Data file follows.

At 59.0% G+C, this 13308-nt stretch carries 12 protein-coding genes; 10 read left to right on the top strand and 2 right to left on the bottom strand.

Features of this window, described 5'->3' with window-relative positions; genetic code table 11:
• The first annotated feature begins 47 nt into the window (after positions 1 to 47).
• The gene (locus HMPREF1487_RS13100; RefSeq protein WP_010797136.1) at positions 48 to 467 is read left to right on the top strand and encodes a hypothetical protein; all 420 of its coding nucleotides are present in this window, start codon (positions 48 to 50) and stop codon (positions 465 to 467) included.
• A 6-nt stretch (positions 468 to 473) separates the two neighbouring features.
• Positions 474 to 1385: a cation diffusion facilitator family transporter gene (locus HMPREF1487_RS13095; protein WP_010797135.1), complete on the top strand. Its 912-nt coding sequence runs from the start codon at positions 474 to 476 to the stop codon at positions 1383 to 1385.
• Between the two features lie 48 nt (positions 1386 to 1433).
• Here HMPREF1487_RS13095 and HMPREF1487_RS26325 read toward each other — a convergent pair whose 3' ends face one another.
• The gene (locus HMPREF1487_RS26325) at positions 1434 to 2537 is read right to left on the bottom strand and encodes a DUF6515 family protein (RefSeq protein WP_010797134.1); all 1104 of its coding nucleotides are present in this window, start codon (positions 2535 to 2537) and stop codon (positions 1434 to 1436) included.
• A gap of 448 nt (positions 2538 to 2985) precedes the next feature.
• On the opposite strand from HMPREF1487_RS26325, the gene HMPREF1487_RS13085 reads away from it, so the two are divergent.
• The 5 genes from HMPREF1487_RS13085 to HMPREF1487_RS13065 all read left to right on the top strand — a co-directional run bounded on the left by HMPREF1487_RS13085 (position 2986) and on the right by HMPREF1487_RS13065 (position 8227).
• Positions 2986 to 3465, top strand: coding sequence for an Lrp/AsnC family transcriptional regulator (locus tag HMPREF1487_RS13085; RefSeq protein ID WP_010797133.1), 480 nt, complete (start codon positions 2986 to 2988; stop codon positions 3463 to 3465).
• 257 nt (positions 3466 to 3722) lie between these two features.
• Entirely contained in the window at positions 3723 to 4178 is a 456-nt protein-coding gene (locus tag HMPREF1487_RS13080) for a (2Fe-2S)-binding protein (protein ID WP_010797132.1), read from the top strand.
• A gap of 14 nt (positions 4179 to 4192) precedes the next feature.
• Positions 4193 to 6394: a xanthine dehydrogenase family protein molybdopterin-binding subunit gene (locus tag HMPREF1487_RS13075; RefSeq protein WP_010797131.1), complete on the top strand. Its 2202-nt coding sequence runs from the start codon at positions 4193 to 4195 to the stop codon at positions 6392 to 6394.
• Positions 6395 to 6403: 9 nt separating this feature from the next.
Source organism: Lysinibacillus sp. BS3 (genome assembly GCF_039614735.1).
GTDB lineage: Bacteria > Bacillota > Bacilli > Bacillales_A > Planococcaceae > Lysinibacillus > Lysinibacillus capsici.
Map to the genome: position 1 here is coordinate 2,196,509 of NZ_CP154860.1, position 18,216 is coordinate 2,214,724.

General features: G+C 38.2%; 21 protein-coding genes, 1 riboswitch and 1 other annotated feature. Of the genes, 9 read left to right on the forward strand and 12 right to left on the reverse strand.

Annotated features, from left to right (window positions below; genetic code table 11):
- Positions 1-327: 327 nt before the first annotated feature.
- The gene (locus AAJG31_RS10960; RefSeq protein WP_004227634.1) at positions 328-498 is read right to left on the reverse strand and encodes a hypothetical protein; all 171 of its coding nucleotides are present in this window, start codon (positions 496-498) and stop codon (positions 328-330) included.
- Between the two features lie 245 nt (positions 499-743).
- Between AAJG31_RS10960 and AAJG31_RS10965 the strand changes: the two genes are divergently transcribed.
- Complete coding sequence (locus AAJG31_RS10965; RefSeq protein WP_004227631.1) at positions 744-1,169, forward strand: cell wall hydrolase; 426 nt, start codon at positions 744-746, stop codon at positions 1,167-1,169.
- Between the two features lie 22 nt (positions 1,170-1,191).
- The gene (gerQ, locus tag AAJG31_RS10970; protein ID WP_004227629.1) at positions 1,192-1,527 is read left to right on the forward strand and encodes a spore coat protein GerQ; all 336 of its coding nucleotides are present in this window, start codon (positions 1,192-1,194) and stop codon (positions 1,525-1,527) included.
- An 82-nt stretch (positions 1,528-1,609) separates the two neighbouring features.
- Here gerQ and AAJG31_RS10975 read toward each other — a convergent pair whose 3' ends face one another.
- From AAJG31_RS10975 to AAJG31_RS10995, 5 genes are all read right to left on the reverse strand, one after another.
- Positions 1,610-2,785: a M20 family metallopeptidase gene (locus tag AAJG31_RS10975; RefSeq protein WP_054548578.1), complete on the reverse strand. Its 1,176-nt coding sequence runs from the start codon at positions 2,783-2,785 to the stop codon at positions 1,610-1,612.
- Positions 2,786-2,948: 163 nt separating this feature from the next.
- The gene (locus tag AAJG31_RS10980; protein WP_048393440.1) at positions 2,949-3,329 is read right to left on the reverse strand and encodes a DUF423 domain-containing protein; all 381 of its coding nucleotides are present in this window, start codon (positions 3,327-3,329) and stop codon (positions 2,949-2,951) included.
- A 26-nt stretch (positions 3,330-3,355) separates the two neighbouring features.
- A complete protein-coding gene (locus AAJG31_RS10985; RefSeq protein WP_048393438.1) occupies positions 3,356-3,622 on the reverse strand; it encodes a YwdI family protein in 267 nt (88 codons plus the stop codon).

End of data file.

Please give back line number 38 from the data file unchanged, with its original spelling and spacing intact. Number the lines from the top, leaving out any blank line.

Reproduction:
- A complete protein-coding gene (locus AAJG31_RS10985; RefSeq protein WP_048393438.1) occupies positions 3,356-3,622 on the reverse strand; it encodes a YwdI family protein in 267 nt (88 codons plus the stop codon).